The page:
Date of Award
Master of Arts (MA)
Harold S. Wilson
Peter C. Stewart
James R. Sweeney
This study examines the role that tobacco played in influencing Confederate policy during the American Civil War. Surprisingly, very little research has been done on this subject; historians have virtually ignored the influence of tobacco upon Southern economic interests between 1850 and 1870.
The southern tobacco-producing states grew 439,183,561 pounds of raw tobacco in 1860. Southern manufactured tobacco was worth $21,820,535 in 1860, and along with other agricultural products, especially cotton, played an important economic, political, and diplomatic role in the life of the Confederacy. The tobacco industry represented a very strong interest group in the Upper South during the Civil War.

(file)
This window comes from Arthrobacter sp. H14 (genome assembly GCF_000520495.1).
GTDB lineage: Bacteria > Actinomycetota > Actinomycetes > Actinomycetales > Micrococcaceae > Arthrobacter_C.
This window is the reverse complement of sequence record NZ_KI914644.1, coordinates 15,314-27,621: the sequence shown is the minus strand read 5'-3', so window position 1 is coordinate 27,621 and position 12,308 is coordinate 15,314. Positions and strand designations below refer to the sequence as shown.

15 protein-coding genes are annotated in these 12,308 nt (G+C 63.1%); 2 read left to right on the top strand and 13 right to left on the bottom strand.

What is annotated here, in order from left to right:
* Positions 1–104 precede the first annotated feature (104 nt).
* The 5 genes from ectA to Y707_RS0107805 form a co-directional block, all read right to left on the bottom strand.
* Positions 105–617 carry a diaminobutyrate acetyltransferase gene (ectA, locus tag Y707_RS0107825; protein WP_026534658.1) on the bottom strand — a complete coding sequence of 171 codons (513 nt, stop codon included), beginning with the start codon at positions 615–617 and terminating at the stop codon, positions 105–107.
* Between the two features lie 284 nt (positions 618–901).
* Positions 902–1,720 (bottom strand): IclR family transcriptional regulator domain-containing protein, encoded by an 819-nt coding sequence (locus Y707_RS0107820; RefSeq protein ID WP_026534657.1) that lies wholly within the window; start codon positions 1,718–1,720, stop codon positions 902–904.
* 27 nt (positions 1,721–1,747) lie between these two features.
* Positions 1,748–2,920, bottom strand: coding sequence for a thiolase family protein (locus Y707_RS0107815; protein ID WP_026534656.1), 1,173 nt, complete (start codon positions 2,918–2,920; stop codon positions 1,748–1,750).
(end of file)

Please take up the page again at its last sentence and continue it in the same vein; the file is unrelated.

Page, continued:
After the war, tobacco emerged again as the principal cash crop of the Upper South, as consumption became a national pastime.
Smith, D. T..
"Tobacco and Its Role in the Life of the Confederacy"
(1993). Master of Arts (MA), thesis, History, Old Dominion University, DOI: 10.25777/25rf-3v69